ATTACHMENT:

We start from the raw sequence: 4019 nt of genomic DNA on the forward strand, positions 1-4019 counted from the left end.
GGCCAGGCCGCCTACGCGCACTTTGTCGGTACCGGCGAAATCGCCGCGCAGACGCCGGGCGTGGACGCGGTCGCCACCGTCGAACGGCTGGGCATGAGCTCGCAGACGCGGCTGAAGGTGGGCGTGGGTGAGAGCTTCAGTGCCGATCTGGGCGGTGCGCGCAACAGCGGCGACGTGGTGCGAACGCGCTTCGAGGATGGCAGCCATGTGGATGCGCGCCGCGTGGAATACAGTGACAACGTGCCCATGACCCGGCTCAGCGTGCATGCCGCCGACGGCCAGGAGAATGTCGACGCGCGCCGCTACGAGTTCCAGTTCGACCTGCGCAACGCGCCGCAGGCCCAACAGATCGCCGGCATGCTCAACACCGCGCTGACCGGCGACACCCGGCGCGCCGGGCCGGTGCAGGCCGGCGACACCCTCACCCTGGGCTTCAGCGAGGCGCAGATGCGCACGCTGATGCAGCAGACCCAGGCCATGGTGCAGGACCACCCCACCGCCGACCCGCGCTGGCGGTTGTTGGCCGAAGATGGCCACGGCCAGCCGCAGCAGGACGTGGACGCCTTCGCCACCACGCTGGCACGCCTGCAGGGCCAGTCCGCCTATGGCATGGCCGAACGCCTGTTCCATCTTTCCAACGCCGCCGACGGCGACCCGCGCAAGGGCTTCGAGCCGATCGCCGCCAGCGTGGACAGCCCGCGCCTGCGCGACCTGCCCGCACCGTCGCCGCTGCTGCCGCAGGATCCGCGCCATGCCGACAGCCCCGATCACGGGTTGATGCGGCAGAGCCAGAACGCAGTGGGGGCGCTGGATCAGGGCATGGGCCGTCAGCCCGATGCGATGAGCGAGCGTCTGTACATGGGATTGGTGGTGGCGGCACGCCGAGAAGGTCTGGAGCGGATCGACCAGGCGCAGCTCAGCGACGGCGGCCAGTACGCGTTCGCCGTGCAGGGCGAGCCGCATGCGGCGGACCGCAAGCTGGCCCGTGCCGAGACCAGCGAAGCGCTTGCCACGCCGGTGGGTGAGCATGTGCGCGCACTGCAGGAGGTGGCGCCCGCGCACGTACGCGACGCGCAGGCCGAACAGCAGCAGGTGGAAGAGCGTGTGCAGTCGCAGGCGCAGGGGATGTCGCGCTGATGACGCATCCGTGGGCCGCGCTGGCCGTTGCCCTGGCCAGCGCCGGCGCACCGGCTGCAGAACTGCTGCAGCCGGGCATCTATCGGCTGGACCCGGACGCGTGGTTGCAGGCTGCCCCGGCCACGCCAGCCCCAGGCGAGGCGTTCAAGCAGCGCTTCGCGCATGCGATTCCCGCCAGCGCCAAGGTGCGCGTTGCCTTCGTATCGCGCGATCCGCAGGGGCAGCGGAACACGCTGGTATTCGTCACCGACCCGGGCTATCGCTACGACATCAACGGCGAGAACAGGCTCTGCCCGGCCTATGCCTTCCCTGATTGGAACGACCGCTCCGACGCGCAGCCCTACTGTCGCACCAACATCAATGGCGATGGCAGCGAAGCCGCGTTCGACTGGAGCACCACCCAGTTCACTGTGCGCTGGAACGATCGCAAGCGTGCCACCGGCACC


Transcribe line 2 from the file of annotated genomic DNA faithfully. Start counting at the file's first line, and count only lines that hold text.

GGCCAGGCCGCCTACGCGCACTTTGTCGGTACCGGCGAAATCGCCGCGCAGACGCCGGGCGTGGACGCGGTCGCCACCGTCGAACGGCTGGGCATGAGCTCGCAGACGCGGCTGAAGGTGGGCGTGGGTGAGAGCTTCAGTGCCGATCTGGGCGGTGCGCGCAACAGCGGCGACGTGGTGCGAACGCGCTTCGAGGATGGCAGCCATGTGGATGCGCGCCGCGTGGAATACAGTGACAACGTGCCCATGACCCGGCTCAGCGTGCATGCCGCCGACGGCCAGGAGAATGTCGACGCGCGCCGCTACGAGTTCCAGTTCGACCTGCGCAACGCGCCGCAGGCCCAACAGATCGCCGGCATGCTCAACACCGCGCTGACCGGCGACACCCGGCGCGCCGGGCCGGTGCAGGCCGGCGACACCCTCACCCTGGGCTTCAGCGAGGCGCAGATGCGCACGCTGATGCAGCAGACCCAGGCCATGGTGCAGGACCACCCCACCGCCGACCCGCGCTGGCGGTTGTTGGCCGAAGATGGCCACGGCCAGCCGCAGCAGGACGTGGACGCCTTCGCCACCACGCTGGCACGCCTGCAGGGCCAGTCCGCCTATGGCATGGCCGAACGCCTGTTCCATCTTTCCAACGCCGCCGACGGCGACCCGCGCAAGGGCTTCGAGCCGATCGCCGCCAGCGTGGACAGCCCGCGCCTGCGCGACCTGCCCGCACCGTCGCCGCTGCTGCCGCAGGATCCGCGCCATGCCGACAGCCCCGATCACGGGTTGATGCGGCAGAGCCAGAACGCAGTGGGGGCGCTGGATCAGGGCATGGGCCGTCAGCCCGATGCGATGAGCGAGCGTCTGTACATGGGATTGGTGGTGGCGGCACGCCGAGAAGGTCTGGAGCGGATCGACCAGGCGCAGCTCAGCGACGGCGGCCAGTACGCGTTCGCCGTGCAGGGCGAGCCGCATGCGGCGGACCGCAAGCTGGCCCGTGCCGAGACCAGCGAAGCGCTTGCCACGCCGGTGGGTGAGCATGTGCGCGCACTGCAGGAGGTGGCGCCCGCGCACGTACGCGACGCGCAGGCCGAACAGCAGCAGGTGGAAGAGCGTGTGCAGTCGCAGGCGCAGGGGATGTCGCGCTGATGACGCATCCGTGGGCCGCGCTGGCCGTTGCCCTGGCCAGCGCCGGCGCACCGGCTGCAGAACTGCTGCAGCCGGGCATCTATCGGCTGGACCCGGACGCGTGGTTGCAGGCTGCCCCGGCCACGCCAGCCCCAGGCGAGGCGTTCAAGCAGCGCTTCGCGCATGCGATTCCCGCCAGCGCCAAGGTGCGCGTTGCCTTCGTATCGCGCGATCCGCAGGGGCAGCGGAACACGCTGGTATTCGTCACCGACCCGGGCTATCGCTACGACATCAACGGCGAGAACAGGCTCTGCCCGGCCTATGCCTTCCCTGATTGGAACGACCGCTCCGACGCGCAGCCCTACTGTCGCACCAACATCAATGGCGATGGCAGCGAAGCCGCGTTCGACTGGAGCACCACCCAGTTCACTGTGCGCTGGAACGATCGCAAGCGTGCCACCGGCACC